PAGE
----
Who Was William Spratling?
William Spratling was born in 1900 in Sonyea, New York. His
father was well respected and widely known for his study and writings concerning epilepsy.
After the death of both Spratling's mother and sister, Wilhelmina, in
1910, Spratling's father moved temporarily to his father's
Alabama home (known as Roamer's Roost) with sons William and David as
well as older daughter, Lucile. At that time, the three Spratling
children became wards of their grandfather. By the end of 1912,
the family had moved once more and the children were separated; each
went to live with with various aunts and uncles.
In 1917 William Spratling attended Auburn University and a
year or two later, during his stay at Auburn served as an instructor in architecture.
Spratling moved to New Orleans in 1921 where he was an Associate Professor of Architecture
at Tulane University.
During the following nine years, Spratling published
articles in Scribners Magazine, Journal of the A.I.A., Architecture Record,
and many other architecture and travel publications. He became an active part of the New
Orleans literary colony during those years, and his frequent companions were Natalie
Scott, Sherwood Anderson, Oliver La Farge, Frans Blom, John Dos Passos and William
Faulkner. Faulkner lived with Spratling for a time, and together they wrote and published Sherwood
Anderson and Other Famous Creoles in 1926.
1926 was also when Spratling visited Mexico for the first
time. He returned for summers over the next several years, and in 1929, moved to
Mexico. Spratling quickly was introduced to and became a welcome
participant in the artistic circles of Mexico. His activities in
promoting the art of Diego Rivera among New York galleries led to his
participation in the first exhibition of Mexican arts held in the
United States. The exhibit was funded by the Carnegie Institute
and opened at the Metropolitan Museum of Art in New York. Spratling
assisted in assembling the exhibit and also lent a number of his own
pieces. During this same period, Spratling was working on
drawings for the expanding Morrow home in Cuernavaca. Many of these
drawings were included in the book written by Elizabeth Morrow, Casa
Dwight Morrow, the US Ambassador to Mexico, suggested to
Spratling in 1931 that Taxco had been the site of silver mines for centuries, but Taxco
had never been considered a location where jewelry and objects of silver were designed and
made. Subsequently, Spratling hired an experienced goldsmith from Iguala who moved to Taxco and
created silver jewelry of Spratlings design. Other craftsmen
joined Spratling's shop and produced tin ware, copper items, textiles
and furniture - all designed by Spratling. These earliest designs were based on
pre-Columbian motifs as well as simple themes utilizing rope borders, strap designs and
other such basic ideas. The enterprise grew far beyond Spratlings expectations!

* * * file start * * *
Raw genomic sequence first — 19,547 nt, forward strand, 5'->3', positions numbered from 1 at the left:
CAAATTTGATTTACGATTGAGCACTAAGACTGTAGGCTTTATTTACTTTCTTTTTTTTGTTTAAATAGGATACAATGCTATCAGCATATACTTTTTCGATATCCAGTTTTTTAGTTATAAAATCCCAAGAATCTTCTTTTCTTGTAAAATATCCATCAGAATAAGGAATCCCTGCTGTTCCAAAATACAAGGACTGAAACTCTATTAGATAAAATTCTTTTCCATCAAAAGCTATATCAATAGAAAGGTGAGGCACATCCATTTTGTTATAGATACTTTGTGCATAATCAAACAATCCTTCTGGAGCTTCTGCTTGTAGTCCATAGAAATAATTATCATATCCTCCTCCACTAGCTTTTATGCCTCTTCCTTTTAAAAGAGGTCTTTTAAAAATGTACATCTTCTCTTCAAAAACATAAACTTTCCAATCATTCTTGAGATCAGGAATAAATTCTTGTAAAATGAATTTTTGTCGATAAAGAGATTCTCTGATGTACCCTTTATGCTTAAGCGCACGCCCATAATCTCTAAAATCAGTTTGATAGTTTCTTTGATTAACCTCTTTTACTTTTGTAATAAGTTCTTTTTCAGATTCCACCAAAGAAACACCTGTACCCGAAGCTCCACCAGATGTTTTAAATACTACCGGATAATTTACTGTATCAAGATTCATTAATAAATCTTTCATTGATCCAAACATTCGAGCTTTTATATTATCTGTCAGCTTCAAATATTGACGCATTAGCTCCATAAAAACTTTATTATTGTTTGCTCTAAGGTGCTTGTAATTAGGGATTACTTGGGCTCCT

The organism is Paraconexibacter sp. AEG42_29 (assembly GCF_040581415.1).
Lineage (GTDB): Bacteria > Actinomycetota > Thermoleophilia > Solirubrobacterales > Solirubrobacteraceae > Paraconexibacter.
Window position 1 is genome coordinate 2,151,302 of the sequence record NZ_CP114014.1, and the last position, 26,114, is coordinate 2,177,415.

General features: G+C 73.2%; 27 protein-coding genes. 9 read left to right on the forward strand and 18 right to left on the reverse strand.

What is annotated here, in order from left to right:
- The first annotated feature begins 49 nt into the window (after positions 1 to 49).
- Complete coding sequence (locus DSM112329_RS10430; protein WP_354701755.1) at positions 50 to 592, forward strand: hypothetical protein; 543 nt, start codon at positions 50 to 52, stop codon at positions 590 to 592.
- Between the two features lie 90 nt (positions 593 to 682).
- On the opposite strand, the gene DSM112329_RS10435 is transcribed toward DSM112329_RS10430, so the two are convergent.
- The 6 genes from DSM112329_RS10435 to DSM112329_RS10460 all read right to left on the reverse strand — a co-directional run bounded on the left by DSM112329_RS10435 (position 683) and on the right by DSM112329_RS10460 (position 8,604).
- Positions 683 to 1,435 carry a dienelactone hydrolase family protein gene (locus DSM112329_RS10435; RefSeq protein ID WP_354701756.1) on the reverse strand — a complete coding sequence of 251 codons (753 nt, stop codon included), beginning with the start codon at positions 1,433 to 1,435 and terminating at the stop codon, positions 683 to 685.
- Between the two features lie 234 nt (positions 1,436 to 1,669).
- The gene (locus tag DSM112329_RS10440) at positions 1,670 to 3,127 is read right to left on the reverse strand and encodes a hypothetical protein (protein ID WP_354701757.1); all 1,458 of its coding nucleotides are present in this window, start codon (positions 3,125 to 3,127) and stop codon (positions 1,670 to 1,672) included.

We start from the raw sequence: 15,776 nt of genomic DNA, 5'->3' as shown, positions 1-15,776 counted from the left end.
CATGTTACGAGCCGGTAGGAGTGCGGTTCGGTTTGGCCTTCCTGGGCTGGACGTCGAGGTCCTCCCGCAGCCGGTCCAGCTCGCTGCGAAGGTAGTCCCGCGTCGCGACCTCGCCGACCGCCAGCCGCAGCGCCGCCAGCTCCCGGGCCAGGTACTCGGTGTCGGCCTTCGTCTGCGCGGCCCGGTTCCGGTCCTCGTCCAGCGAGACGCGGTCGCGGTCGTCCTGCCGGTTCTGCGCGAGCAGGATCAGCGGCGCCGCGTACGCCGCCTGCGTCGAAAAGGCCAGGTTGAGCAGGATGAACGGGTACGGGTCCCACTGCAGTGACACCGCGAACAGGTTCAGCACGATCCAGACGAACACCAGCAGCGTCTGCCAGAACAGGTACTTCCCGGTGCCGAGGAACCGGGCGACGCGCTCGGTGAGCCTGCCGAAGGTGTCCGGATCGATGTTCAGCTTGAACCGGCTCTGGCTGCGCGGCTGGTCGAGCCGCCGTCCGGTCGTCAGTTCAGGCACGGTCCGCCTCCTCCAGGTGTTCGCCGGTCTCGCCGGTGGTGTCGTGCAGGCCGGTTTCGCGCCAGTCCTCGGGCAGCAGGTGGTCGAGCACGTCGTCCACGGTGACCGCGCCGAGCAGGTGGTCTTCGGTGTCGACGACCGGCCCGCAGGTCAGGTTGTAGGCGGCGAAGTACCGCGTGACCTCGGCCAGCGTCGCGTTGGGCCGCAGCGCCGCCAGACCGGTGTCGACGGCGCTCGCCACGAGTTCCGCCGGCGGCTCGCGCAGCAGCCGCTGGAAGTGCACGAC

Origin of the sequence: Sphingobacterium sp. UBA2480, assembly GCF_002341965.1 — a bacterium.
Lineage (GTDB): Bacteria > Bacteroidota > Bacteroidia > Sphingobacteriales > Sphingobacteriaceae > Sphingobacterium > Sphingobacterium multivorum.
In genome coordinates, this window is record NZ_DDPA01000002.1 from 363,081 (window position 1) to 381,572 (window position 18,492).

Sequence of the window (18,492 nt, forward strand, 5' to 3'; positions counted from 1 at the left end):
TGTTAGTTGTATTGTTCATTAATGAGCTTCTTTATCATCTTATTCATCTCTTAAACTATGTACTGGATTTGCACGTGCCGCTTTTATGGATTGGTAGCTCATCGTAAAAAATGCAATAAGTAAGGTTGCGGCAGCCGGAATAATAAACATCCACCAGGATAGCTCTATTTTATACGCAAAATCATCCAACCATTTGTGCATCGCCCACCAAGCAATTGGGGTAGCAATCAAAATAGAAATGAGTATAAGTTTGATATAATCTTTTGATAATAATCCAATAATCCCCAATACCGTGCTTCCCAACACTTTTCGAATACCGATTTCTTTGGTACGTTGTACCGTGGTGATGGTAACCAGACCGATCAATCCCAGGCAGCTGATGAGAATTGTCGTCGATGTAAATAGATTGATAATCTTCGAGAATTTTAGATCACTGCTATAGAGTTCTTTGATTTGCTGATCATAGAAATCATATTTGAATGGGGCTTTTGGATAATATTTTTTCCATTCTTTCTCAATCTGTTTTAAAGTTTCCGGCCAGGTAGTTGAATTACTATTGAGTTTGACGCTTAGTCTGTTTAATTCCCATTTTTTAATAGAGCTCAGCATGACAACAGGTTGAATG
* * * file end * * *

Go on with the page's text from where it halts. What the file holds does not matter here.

Because he had created an apprentice system of training young silversmiths many new
talented artisans had an opportunity to develop their craft. Over time many of these
artisans opened shops of their own all with Spratlings support.
During the Second World War, U.S. department stores were
unable to import merchandise from Europe, and many retail stores purchased luxury goods in
Mexico. In order to meet this dramatic increase in demand, Spratling opened his company to
private investors, and by the end of 1944 had lost control of his
company. Early in 1946, Spratling y Artesanos was out of
By this time, Spratling had moved to a ranch he had
earlier purchased south of Taxco at Taxco-el-Viejo. He never again lived
within the town of Taxco.
In 1946, he was asked by the U.S. Department of the
Interior to develop a plan for development of native crafts in Alaska, and in 1949, a
group of 7 young men from Alaska arrived at Spratling's ranch at
Taxco-el-Viejo and began their training. Spratling had designed and
produced 200 models for that effort, but after the men completed their training and
returned to Alaska, the program languished primarily due to lack of
government funding. The actual benefits of the program (both for
Alaskans and for Spratling) were never
realized. The time, however, that Spratling spent studying Alaskan
native cultures and visiting all parts of Alaska created great impact
as seen in Spratling's later silver designs. His design ethic in
1949 was dramatically different from those designs of the 1930s until
mid 1940. He also used new materials in combination with silver
for many of these later designs.
Spratling continued to rebuild his business and had
silversmiths fabricating his jewelry and object designs at his ranch. His designs were
also produced by the Conquistador Company in Mexico City for a couple of years. Spratling
published More Human Than Divine in 1960 and his archaeological interests
not only continued but by the early 1960s seemed to take precedence over
the creation of new silver designs. He donated collections of his
pre-Columbian materials to the National University of Mexico and the National
Museum of Anthropology in Mexico City.
Spratling has been called by many "a Renaissance
Man." Throughout Mexico he is acknowledged as "The Father of Mexican
Silver." Certainly the town of Taxco and its economy would be vastly different
without the initiative and creativity of this man. He complemented its valuable historic
past with a new vitality and spirit which recognized the importance of the indigenous
culture. The artistic and economic foundation he established continues to flourish today.
William Spratling was killed on August 7, 1967 in an
automobile accident just outside Taxco.